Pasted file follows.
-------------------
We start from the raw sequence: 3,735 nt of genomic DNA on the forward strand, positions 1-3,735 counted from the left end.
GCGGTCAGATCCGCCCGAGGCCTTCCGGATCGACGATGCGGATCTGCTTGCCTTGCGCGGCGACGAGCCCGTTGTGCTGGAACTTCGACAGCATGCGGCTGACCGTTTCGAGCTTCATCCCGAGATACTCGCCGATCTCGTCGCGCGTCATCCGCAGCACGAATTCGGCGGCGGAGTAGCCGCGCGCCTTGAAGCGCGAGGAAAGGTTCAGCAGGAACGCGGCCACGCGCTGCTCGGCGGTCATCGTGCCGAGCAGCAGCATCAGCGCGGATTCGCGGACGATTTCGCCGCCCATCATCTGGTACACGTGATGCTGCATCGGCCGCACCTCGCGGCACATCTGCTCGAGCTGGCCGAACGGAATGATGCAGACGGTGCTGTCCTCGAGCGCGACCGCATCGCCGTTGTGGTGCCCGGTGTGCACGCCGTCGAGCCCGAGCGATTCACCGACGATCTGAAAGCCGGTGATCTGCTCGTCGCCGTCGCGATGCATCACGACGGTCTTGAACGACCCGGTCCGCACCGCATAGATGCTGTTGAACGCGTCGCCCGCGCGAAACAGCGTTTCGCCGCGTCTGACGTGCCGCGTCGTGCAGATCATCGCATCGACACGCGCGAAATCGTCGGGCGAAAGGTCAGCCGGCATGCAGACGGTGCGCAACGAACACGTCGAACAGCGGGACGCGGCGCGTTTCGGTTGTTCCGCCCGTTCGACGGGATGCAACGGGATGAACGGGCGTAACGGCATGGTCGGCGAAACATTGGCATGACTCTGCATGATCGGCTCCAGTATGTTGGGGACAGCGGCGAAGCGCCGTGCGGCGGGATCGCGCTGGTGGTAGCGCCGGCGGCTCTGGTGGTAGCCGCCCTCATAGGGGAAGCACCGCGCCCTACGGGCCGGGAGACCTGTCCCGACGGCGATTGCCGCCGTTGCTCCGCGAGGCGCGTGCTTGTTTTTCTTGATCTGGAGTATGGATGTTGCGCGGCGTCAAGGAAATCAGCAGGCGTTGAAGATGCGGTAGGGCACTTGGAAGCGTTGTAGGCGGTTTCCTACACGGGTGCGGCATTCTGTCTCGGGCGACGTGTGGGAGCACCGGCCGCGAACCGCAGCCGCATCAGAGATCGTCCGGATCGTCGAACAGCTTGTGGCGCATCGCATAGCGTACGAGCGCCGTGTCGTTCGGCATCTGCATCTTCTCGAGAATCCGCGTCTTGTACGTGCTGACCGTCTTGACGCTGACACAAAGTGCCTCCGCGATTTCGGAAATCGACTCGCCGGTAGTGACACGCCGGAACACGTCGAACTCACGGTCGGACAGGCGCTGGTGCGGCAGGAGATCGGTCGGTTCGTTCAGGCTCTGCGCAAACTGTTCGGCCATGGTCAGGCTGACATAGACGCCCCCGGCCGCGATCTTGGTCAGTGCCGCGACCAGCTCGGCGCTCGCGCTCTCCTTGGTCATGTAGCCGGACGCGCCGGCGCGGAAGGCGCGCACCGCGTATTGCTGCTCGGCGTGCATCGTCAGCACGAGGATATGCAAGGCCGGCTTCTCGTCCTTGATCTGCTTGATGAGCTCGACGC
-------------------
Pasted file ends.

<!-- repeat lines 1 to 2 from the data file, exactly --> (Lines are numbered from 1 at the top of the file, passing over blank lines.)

We start from the raw sequence: 3,735 nt of genomic DNA on the forward strand, positions 1-3,735 counted from the left end.
GCGGTCAGATCCGCCCGAGGCCTTCCGGATCGACGATGCGGATCTGCTTGCCTTGCGCGGCGACGAGCCCGTTGTGCTGGAACTTCGACAGCATGCGGCTGACCGTTTCGAGCTTCATCCCGAGATACTCGCCGATCTCGTCGCGCGTCATCCGCAGCACGAATTCGGCGGCGGAGTAGCCGCGCGCCTTGAAGCGCGAGGAAAGGTTCAGCAGGAACGCGGCCACGCGCTGCTCGGCGGTCATCGTGCCGAGCAGCAGCATCAGCGCGGATTCGCGGACGATTTCGCCGCCCATCATCTGGTACACGTGATGCTGCATCGGCCGCACCTCGCGGCACATCTGCTCGAGCTGGCCGAACGGAATGATGCAGACGGTGCTGTCCTCGAGCGCGACCGCATCGCCGTTGTGGTGCCCGGTGTGCACGCCGTCGAGCCCGAGCGATTCACCGACGATCTGAAAGCCGGTGATCTGCTCGTCGCCGTCGCGATGCATCACGACGGTCTTGAACGACCCGGTCCGCACCGCATAGATGCTGTTGAACGCGTCGCCCGCGCGAAACAGCGTTTCGCCGCGTCTGACGTGCCGCGTCGTGCAGATCATCGCATCGACACGCGCGAAATCGTCGGGCGAAAGGTCAGCCGGCATGCAGACGGTGCGCAACGAACACGTCGAACAGCGGGACGCGGCGCGTTTCGGTTGTTCCGCCCGTTCGACGGGATGCAACGGGATGAACGGGCGTAACGGCATGGTCGGCGAAACATTGGCATGACTCTGCATGATCGGCTCCAGTATGTTGGGGACAGCGGCGAAGCGCCGTGCGGCGGGATCGCGCTGGTGGTAGCGCCGGCGGCTCTGGTGGTAGCCGCCCTCATAGGGGAAGCACCGCGCCCTACGGGCCGGGAGACCTGTCCCGACGGCGATTGCCGCCGTTGCTCCGCGAGGCGCGTGCTTGTTTTTCTTGATCTGGAGTATGGATGTTGCGCGGCGTCAAGGAAATCAGCAGGCGTTGAAGATGCGGTAGGGCACTTGGAAGCGTTGTAGGCGGTTTCCTACACGGGTGCGGCATTCTGTCTCGGGCGACGTGTGGGAGCACCGGCCGCGAACCGCAGCCGCATCAGAGATCGTCCGGATCGTCGAACAGCTTGTGGCGCATCGCATAGCGTACGAGCGCCGTGTCGTTCGGCATCTGCATCTTCTCGAGAATCCGCGTCTTGTACGTGCTGACCGTCTTGACGCTGACACAAAGTGCCTCCGCGATTTCGGAAATCGACTCGCCGGTAGTGACACGCCGGAACACGTCGAACTCACGGTCGGACAGGCGCTGGTGCGGCAGGAGATCGGTCGGTTCGTTCAGGCTCTGCGCAAACTGTTCGGCCATGGTCAGGCTGACATAGACGCCCCCGGCCGCGATCTTGGTCAGTGCCGCGACCAGCTCGGCGCTCGCGCTCTCCTTGGTCATGTAGCCGGACGCGCCGGCGCGGAAGGCGCGCACCGCGTATTGCTGCTCGGCGTGCATCGTCAGCACGAGGATATGCAAGGCCGGCTTCTCGTCCTTGATCTGCTTGATGAGCTCGACGC